Reproducible and replicable CFD: it's harder than you think

Completing a full replication study of our previously published findings on bluff-body aerodynamics was harder than we thought. Despite the fact that we have good reproducible-research practices, sharing our code and data openly. Here's what we learned from three years, four CFD codes and hundreds of runs.

Our research group prides itself for having adopted Reproducible Research practices. Barba (2012) made a public pledge titled "Reproducibility PI Manifesto" (PI: Principal Investigator), which at the core is a promise to make all research materials and methods open access and discoverable: releasing code, data and analysis/visualization scripts.

In 2014, we published a study on Physics of Fluids titled "Lift and wakes of flying snakes" (Krishnan et al., 2014). It is a study that used our in-house code for solving the equations of fluid motion in two dimensions (2D), with a solution approach called the “immersed boundary method.” The key of such a method for solving the equations is that it exchanges complexity in the mesh generation step for complexity in the application of boundary conditions. It makes it possible to use a simple mesh for discretization (structured Cartesian), but at the cost of an elaborate process that interpolates values of fluid velocity at the boundary points to ensure the no-slip boundary condition (that fluid sticks to a wall). The main finding of our study on wakes of flying snakes was that the 2D section with anatomically correct geometry for the snake’s body experiences lift enhancement at a given angle of attack. A previous experimental study (Holden et al., 2014) had already shown that the lift coefficient of a snake cross section in a wind tunnel gets an extra oomph of lift at 35 degrees angle-of-attack. Our simulations showed the same feature in the plot of lift coefficient (Krishnan et al., 2013). Many detailed observations of the wake (visualized from the fluid-flow solution in terms of the vorticity field in space and time) allowed us to give an explanation of the mechanism providing extra lift. It arises from a vortex on the dorsal side of the body remaining closer to the surface under the effects of interactions with secondary vorticity. The flow around the snake's body cross section adopts a pattern known as a von Karman vortex street. It is a particularly complex flow, because it involves three shear layers: the boundary layer, a separating free shear layer, and the wake (Williamson, 1996). Physically, each of these shear layers is subject to instabilities. The free shear layer can experience 2D Kelvin-Helmholtz instability, while the wake experiences both 2D and 3D instabilities and can show chaotic behavior. Such flows are particularly challenging for computational fluid dynamics (CFD).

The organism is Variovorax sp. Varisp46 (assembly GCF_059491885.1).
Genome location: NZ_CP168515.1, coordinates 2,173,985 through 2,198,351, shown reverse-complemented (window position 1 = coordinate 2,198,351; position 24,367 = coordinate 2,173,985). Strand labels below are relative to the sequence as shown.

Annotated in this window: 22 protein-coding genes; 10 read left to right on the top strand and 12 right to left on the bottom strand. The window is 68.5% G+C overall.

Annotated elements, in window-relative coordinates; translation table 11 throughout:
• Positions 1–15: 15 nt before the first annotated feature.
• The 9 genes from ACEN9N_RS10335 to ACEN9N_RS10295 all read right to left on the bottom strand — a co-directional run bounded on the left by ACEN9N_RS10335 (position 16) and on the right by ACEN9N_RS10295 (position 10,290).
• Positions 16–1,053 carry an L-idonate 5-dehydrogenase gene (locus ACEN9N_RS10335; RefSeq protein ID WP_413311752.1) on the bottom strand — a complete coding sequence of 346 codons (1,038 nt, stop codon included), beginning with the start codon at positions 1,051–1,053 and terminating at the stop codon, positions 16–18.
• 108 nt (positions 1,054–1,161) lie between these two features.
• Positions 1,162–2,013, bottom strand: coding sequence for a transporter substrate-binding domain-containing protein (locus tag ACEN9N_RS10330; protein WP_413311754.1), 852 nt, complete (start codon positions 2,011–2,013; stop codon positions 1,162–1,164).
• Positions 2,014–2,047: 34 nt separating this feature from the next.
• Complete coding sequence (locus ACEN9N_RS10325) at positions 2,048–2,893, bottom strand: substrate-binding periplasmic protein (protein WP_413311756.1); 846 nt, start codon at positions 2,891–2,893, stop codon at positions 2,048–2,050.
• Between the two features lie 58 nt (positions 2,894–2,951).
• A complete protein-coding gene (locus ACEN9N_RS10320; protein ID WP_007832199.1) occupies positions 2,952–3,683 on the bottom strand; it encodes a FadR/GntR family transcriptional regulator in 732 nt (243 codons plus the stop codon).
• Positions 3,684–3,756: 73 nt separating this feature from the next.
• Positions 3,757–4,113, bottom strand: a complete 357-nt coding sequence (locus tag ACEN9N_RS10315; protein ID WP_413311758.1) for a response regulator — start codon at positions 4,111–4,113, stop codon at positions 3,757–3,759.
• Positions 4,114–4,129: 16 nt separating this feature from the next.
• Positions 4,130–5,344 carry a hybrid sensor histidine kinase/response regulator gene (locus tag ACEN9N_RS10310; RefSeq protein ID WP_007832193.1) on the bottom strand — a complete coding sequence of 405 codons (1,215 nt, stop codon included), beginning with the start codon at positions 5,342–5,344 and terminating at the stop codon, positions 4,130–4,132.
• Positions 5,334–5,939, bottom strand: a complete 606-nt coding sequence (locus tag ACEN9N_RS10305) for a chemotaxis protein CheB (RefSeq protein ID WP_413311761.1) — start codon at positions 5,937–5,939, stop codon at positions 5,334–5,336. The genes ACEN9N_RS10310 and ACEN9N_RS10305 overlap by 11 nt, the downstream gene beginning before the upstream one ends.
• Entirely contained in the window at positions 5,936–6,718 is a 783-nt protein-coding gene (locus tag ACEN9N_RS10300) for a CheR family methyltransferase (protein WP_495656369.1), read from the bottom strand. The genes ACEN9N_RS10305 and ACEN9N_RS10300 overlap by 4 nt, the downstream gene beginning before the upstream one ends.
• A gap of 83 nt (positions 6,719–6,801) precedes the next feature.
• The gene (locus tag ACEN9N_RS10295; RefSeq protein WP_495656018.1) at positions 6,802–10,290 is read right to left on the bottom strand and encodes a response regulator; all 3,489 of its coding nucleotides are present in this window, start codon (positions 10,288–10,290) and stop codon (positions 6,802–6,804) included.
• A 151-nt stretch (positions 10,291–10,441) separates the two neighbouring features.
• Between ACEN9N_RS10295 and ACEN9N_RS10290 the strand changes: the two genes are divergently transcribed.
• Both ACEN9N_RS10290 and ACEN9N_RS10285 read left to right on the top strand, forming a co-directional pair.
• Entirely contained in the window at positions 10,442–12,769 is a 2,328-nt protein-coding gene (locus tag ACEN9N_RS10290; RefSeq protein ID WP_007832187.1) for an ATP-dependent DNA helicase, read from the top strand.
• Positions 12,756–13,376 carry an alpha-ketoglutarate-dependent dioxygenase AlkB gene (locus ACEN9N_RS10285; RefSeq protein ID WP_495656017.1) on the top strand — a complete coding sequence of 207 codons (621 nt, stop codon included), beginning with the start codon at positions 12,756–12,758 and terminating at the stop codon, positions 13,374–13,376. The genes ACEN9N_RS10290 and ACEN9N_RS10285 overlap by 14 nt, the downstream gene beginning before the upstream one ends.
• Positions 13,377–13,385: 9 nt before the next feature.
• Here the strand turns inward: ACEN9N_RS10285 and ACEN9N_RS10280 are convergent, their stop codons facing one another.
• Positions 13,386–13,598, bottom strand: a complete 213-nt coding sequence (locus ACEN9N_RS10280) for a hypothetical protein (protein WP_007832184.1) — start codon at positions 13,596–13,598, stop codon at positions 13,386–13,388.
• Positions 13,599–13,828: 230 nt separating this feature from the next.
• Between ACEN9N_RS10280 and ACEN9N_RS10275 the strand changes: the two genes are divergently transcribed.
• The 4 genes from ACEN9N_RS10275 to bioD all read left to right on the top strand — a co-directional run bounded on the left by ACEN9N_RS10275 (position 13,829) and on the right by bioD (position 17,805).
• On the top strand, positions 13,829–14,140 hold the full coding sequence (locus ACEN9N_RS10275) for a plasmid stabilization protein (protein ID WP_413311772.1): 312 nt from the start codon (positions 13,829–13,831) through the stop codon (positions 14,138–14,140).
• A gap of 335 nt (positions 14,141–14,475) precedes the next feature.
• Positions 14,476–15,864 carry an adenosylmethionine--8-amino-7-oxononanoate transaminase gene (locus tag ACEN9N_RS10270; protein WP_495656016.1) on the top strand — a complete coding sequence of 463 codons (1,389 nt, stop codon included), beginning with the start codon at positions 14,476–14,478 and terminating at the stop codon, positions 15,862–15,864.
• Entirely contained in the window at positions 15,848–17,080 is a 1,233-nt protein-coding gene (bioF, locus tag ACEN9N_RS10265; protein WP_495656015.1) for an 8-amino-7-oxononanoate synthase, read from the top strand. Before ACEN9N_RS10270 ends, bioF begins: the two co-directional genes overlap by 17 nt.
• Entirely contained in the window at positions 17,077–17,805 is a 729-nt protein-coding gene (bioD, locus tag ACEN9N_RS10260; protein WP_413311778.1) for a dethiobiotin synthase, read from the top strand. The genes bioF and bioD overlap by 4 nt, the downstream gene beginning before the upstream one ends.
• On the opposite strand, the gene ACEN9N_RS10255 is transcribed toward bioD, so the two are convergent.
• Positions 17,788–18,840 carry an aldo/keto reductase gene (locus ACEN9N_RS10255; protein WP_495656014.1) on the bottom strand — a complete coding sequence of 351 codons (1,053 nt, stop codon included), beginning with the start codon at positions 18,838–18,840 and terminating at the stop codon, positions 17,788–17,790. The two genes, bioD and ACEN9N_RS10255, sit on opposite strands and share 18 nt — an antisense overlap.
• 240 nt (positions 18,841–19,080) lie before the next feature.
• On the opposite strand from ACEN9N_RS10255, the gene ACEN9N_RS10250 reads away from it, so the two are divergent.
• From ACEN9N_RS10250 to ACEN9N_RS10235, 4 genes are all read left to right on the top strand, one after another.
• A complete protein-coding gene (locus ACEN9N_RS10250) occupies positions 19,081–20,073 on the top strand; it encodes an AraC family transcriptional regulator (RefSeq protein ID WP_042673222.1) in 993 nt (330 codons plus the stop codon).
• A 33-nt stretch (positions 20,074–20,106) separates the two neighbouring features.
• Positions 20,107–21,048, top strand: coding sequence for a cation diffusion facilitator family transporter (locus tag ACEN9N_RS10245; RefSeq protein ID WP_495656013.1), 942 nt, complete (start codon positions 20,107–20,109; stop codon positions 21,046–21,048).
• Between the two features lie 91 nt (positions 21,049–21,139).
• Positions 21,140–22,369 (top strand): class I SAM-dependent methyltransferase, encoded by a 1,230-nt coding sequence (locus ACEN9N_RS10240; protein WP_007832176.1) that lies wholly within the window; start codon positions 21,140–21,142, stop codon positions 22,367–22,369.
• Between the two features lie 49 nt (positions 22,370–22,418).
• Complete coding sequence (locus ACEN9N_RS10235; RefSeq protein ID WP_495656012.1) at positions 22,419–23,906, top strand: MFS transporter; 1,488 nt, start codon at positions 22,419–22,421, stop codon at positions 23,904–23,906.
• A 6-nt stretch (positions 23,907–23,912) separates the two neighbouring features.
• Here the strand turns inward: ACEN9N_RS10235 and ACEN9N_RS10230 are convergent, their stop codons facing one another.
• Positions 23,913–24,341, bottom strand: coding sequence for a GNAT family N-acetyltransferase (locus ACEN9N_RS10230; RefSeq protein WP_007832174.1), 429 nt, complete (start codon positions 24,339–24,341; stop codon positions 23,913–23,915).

When a computational research group produces this kind of study with an in-house code, it can take one, two or even three years to write a full research software from scratch, and complete verification and validation. Often, one gets the question: why not use a commercial CFD package? Why not use another research group’s open-source code? Doesn't it take much longer to write yet another CFD solver than to use existing code? Beyond reasons that have to do with inventing new methods, it’s a good question. To explore using an existing CFD solver for future research, we decided to first complete a full replication of our previous results with these alternatives. Our commitment to open-source software for research is unwavering, which rules out commercial packages. Perhaps the most well known open-source fluid-flow software is OpenFOAM, so we set out to replicate our published results with this code. A more specialist open-source code is IBAMR, a project born at New York University that has continued development for a decade. And finally, our own group developed a new code, implementing the same solution method we had before, but providing parallel computing via the renowned PETSc library. We embarked on a full replication study of our previous work, using three new fluid-flow codes.

This is the story of what happened next: three years of dedicated work that encountered a dozen ways that things can go wrong, conquered one after another, to arrive finally at (approximately) the same findings and a whole new understanding of what it means to do “reproducible research” in computational fluid dynamics.